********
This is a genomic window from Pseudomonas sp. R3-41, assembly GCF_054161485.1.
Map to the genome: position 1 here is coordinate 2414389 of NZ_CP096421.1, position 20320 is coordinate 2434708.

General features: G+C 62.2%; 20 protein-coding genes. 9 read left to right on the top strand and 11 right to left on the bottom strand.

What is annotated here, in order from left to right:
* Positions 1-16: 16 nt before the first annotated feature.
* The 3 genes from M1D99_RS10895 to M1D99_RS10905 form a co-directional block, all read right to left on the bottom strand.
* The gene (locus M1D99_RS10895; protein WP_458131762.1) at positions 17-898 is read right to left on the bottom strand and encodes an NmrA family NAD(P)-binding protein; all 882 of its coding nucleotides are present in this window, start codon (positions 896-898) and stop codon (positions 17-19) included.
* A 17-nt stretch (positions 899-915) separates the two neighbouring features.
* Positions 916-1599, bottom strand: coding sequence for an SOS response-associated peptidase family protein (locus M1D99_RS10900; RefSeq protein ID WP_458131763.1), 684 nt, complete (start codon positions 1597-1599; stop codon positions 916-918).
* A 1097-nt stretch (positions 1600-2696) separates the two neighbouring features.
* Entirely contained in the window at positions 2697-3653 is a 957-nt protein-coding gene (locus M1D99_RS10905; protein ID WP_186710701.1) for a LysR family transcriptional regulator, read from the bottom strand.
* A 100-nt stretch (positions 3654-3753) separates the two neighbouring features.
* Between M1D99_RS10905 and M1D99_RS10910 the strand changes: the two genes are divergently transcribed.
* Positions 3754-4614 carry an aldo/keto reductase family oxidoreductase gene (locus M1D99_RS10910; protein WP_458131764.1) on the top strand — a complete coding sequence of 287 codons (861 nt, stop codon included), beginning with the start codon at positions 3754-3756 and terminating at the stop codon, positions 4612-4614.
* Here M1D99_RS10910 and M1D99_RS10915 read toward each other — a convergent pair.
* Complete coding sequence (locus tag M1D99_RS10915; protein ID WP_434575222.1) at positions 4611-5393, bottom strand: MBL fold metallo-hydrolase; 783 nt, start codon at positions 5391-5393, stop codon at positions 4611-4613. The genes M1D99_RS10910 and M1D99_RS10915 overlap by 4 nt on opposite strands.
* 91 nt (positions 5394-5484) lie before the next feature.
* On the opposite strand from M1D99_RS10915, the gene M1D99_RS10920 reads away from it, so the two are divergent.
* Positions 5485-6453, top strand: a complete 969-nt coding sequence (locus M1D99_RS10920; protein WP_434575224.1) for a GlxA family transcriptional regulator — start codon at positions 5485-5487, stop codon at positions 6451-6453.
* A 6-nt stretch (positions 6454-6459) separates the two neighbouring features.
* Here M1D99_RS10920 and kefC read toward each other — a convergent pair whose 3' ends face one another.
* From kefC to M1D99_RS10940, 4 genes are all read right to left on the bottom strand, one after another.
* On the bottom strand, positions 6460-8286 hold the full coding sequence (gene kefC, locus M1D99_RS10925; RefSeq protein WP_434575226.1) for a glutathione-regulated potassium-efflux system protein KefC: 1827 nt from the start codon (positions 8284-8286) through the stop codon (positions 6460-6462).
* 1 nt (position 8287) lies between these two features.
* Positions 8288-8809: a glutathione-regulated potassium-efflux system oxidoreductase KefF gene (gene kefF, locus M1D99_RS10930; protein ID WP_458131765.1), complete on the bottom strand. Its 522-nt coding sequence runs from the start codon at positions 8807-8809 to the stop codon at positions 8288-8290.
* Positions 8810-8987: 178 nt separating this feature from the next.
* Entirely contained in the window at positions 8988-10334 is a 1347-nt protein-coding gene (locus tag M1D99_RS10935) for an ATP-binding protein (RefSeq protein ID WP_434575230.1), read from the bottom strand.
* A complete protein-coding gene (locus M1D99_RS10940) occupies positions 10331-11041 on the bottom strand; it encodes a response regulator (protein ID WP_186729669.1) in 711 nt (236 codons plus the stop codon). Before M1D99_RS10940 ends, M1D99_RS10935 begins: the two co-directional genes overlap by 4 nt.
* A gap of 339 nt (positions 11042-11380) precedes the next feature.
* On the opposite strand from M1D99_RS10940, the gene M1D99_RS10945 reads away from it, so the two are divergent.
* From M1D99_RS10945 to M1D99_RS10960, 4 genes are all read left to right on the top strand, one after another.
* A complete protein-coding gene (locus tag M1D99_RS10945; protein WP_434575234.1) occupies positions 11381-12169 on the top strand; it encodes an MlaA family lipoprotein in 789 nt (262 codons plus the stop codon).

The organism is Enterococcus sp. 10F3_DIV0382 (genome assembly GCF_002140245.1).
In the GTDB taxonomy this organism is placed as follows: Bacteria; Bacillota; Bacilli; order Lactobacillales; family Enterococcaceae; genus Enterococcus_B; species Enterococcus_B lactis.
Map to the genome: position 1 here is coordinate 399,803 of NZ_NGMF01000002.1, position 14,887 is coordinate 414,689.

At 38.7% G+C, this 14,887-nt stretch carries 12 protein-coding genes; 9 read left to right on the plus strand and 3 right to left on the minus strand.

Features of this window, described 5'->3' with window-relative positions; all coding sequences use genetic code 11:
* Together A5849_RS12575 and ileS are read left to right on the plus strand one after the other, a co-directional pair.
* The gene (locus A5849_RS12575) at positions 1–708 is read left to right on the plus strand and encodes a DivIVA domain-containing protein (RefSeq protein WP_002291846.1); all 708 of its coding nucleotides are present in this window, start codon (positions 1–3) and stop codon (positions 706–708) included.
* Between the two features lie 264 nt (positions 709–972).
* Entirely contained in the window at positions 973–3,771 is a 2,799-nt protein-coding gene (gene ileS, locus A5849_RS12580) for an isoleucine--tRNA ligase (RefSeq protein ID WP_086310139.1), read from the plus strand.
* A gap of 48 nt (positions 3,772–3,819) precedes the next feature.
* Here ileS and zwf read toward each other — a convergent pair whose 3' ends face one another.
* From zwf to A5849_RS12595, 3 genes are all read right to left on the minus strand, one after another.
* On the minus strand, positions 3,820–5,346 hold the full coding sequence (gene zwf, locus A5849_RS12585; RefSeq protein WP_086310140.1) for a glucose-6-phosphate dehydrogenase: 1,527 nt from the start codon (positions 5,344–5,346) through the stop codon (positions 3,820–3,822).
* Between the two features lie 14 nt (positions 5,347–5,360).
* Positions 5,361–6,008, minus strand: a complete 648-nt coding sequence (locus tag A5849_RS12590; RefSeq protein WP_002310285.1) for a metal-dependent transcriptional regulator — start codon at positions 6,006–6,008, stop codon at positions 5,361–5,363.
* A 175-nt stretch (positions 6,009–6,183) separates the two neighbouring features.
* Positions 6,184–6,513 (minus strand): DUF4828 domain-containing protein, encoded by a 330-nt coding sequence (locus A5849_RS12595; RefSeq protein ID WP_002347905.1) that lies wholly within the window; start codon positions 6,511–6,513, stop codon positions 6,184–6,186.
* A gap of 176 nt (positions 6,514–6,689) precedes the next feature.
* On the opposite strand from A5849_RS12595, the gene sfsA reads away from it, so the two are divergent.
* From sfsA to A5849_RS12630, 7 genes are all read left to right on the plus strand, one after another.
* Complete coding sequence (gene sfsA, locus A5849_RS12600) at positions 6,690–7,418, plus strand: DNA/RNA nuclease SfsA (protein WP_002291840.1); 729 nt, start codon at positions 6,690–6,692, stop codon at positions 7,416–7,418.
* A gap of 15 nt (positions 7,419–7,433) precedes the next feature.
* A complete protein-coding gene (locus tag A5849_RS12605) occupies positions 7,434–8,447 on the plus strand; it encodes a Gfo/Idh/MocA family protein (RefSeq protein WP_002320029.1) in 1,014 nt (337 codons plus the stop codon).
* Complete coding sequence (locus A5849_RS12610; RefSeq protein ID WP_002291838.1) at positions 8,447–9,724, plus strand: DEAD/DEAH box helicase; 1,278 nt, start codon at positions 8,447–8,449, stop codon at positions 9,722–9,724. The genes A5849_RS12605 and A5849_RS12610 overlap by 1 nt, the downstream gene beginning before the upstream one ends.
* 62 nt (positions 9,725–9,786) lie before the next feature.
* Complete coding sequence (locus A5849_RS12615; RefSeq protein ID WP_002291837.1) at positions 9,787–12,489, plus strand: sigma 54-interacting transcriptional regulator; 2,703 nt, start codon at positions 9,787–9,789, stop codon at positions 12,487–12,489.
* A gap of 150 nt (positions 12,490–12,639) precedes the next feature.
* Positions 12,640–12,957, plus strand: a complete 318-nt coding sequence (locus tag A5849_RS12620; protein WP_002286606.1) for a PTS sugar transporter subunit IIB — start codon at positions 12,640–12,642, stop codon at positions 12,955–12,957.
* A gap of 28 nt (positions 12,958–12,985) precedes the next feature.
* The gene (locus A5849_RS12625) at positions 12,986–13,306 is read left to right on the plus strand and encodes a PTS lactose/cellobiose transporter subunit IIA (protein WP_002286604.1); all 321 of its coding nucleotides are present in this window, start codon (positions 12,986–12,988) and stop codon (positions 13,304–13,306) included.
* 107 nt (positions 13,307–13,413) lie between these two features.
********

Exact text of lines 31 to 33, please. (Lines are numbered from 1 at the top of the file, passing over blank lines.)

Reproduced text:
* From M1D99_RS10945 to M1D99_RS10960, 4 genes are all read left to right on the top strand, one after another.
* A complete protein-coding gene (locus tag M1D99_RS10945; protein WP_434575234.1) occupies positions 11381-12169 on the top strand; it encodes an MlaA family lipoprotein in 789 nt (262 codons plus the stop codon).

The organism is Enterococcus sp. 10F3_DIV0382 (genome assembly GCF_002140245.1).